The applicant must secure two confidential letters, both attesting to good character. The form is found in the application packet. The applicant will fill out the top portion and forward it to the references; they will mail the completed forms back to the licensing agency.

Applicants are required to submit license verification if they hold, or have held, licensing or state registration in a professional discipline.

The combined application/ licensing fee is $140 (http://www.mtrules.org/gateway/RuleNo.asp?RN=24%2E155%2E401). It cannot be refunded, even in cases where licensure is denied.

Routine application files are typically processed within 30 days of the time of completion. Nonroutine applications may take as long as 120 days.

The Board typically reviews only those applications that are considered nonroutine. An application may be considered nonroutine for any of multiple reasons, including the applicant having a criminal history or having passed an examination other than one that has been approved by the Board (http://www.mtrules.org/gateway/RuleNo.asp?RN=24%2E155%2E613). Some applicants with very minor criminal history may not require Board review; this is the case when convictions fall into categories that would not preclude licensure.

Out-of-State Massage Therapists

Out-of-state massage therapists can be licensed by credential if it is determined that they hold an equivalent license.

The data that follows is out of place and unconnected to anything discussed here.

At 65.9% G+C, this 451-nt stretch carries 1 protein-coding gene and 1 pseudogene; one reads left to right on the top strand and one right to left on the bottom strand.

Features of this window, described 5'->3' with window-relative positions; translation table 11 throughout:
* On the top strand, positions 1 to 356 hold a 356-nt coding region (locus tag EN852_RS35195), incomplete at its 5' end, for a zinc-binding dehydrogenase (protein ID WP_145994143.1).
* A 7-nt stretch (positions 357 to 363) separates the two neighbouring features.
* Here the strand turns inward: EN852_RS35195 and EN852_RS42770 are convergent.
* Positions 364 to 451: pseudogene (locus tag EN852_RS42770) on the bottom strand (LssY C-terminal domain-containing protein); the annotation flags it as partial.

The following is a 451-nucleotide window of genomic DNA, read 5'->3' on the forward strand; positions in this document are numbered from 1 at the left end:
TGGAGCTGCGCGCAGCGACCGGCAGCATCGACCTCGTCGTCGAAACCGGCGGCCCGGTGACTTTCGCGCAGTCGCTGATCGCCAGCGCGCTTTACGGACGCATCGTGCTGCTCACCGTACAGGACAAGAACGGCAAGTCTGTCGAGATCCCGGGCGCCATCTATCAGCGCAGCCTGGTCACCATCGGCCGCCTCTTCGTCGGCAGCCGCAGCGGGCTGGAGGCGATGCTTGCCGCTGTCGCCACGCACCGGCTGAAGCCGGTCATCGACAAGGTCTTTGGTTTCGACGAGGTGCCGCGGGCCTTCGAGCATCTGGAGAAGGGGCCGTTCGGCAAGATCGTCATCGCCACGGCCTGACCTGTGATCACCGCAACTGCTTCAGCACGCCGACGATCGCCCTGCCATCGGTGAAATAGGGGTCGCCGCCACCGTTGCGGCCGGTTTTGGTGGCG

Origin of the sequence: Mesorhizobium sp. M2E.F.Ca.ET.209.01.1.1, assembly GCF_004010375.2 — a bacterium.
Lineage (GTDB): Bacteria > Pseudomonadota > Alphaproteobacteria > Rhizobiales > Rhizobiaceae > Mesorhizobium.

The licensing agency reports that the following states have been reviewed and found eligible for license by credential: Florida, Georgia, Idaho, Kentucky, Nebraska, New Hampshire, New York, New Mexico, North Dakota, Ohio, South Dakota, Utah, and Washington (http://bsd.dli.mt.gov/license/bsd_boards/lmt_board/board_page.asp). Additional states may be added to the list following review.

Out-of-state licensees will find a “license by credential” application on the Board website (http://bsd.dli.mt.gov/license/bsd_boards/lmt_board/board_page.asp). They should be prepared to provide a copy of the statutes and rules that govern licensure in the other state.

The out-of-state license must be in good standing. A license verification form is included in the application packet. The massage therapist will fill out the top portion and send it to the state of licensure.

Applicants for license by credential will need to provide two character references as well as documentation of age and documentation of high school completion (or equivalency).

If the other state’s statutes and rules to do not establish equivalency, the licensing agency may request additional information from the applicant.

Additional Information

Information is available from the Montana Board of Massage Therapy (http://bsd.dli.mt.gov/license/bsd_boards/lmt_board/board_page.asp) Individuals with application or licensing questions can email ‘DLIBSDLicensingUnitB at mt.gov’ or call (406) 841-2202.

The Montana Chapter of the American Massage Therapy Association is the state’s professional organization (http://www.amtamassage.org/chapters/82446). AMTA-MT is not directly involved with the licensing process.